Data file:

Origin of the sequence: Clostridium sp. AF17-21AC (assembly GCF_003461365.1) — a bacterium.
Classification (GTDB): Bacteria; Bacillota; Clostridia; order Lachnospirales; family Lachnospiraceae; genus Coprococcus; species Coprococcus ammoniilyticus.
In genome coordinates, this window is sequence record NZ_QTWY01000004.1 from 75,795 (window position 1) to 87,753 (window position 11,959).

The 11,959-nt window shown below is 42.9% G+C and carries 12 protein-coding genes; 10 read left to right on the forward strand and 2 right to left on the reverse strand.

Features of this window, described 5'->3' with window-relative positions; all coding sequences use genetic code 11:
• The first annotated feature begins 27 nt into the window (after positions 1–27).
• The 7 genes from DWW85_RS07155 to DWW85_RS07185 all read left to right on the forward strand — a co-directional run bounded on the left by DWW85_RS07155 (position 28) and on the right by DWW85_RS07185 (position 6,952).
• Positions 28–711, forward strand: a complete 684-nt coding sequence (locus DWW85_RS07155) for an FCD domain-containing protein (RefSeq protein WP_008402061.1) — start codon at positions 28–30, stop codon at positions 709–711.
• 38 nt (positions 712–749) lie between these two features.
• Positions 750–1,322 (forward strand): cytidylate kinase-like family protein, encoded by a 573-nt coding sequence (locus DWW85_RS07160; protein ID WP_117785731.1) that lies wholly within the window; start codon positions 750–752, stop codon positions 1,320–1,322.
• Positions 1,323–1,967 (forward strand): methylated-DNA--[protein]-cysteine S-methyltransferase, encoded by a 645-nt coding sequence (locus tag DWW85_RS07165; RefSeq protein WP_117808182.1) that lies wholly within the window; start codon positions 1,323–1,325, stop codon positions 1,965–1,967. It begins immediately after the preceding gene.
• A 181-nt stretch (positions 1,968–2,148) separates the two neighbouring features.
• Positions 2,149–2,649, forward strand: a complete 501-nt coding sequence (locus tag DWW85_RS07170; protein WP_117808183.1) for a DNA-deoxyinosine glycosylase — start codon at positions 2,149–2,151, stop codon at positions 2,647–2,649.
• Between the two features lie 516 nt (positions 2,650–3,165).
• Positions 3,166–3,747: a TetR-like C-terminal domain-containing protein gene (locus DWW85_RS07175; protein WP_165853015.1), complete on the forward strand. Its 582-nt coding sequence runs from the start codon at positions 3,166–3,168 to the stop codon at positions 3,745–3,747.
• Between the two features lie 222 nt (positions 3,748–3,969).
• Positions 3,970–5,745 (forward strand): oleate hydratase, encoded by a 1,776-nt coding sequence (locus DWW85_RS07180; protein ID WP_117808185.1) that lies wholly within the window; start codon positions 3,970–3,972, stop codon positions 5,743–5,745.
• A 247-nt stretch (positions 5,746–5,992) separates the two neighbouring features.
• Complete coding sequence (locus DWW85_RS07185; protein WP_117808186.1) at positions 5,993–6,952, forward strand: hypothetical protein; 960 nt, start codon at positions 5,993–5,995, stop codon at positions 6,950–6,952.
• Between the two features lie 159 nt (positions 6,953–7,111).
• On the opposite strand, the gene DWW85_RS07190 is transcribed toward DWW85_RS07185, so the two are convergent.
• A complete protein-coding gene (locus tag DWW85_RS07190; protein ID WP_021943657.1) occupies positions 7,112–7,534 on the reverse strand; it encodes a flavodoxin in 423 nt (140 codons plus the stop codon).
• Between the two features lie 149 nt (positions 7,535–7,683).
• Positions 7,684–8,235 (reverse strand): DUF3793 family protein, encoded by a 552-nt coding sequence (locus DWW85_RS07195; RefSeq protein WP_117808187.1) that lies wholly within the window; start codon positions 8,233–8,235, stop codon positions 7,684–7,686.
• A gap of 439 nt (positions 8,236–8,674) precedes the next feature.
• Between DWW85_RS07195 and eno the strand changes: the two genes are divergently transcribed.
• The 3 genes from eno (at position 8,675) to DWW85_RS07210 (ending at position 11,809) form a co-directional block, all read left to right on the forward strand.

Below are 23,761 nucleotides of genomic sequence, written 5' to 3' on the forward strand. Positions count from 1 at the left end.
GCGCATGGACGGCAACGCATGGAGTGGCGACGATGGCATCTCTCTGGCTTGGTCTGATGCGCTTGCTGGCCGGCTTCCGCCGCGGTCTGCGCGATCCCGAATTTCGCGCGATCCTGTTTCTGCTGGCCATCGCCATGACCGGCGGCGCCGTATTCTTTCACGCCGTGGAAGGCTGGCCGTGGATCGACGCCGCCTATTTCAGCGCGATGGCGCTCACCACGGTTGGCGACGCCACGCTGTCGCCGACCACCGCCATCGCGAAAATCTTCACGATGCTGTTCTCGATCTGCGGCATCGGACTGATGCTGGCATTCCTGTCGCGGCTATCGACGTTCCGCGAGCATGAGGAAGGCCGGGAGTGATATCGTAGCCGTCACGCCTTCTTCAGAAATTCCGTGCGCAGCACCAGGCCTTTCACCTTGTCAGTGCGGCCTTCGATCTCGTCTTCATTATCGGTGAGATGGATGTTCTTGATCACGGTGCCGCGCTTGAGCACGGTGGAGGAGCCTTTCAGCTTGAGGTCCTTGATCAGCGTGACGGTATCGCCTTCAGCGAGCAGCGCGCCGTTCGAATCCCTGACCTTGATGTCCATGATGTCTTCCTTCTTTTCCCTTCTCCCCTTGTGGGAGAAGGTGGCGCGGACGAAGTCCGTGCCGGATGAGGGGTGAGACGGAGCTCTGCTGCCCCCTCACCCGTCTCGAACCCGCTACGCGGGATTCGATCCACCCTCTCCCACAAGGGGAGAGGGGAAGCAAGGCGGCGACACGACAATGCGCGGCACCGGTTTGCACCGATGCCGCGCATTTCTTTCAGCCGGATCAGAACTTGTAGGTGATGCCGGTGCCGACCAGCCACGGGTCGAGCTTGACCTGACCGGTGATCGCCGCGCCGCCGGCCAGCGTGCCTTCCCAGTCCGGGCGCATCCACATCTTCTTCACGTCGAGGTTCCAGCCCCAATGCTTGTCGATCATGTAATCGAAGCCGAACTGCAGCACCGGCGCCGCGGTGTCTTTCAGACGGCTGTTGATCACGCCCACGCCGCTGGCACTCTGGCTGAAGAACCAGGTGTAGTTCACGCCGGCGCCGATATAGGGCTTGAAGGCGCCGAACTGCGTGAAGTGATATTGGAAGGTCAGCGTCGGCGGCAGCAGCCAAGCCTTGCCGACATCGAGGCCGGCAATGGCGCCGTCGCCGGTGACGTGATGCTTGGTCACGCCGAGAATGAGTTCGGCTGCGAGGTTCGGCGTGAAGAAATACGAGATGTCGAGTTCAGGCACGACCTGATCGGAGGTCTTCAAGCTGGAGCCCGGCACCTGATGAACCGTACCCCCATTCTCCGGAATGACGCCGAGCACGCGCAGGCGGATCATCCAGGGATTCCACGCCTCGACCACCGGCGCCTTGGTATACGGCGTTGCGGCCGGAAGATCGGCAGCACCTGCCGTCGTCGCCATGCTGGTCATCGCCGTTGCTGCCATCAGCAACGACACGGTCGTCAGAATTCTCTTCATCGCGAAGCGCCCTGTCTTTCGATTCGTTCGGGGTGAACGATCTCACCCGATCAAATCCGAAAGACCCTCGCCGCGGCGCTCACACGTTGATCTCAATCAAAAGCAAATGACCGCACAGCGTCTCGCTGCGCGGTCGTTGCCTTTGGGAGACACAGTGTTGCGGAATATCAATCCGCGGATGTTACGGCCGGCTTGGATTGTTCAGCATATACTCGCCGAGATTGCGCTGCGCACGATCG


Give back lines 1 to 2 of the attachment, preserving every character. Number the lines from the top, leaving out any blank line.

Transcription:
Origin of the sequence: Clostridium sp. AF17-21AC (assembly GCF_003461365.1) — a bacterium.
Classification (GTDB): Bacteria; Bacillota; Clostridia; order Lachnospirales; family Lachnospiraceae; genus Coprococcus; species Coprococcus ammoniilyticus.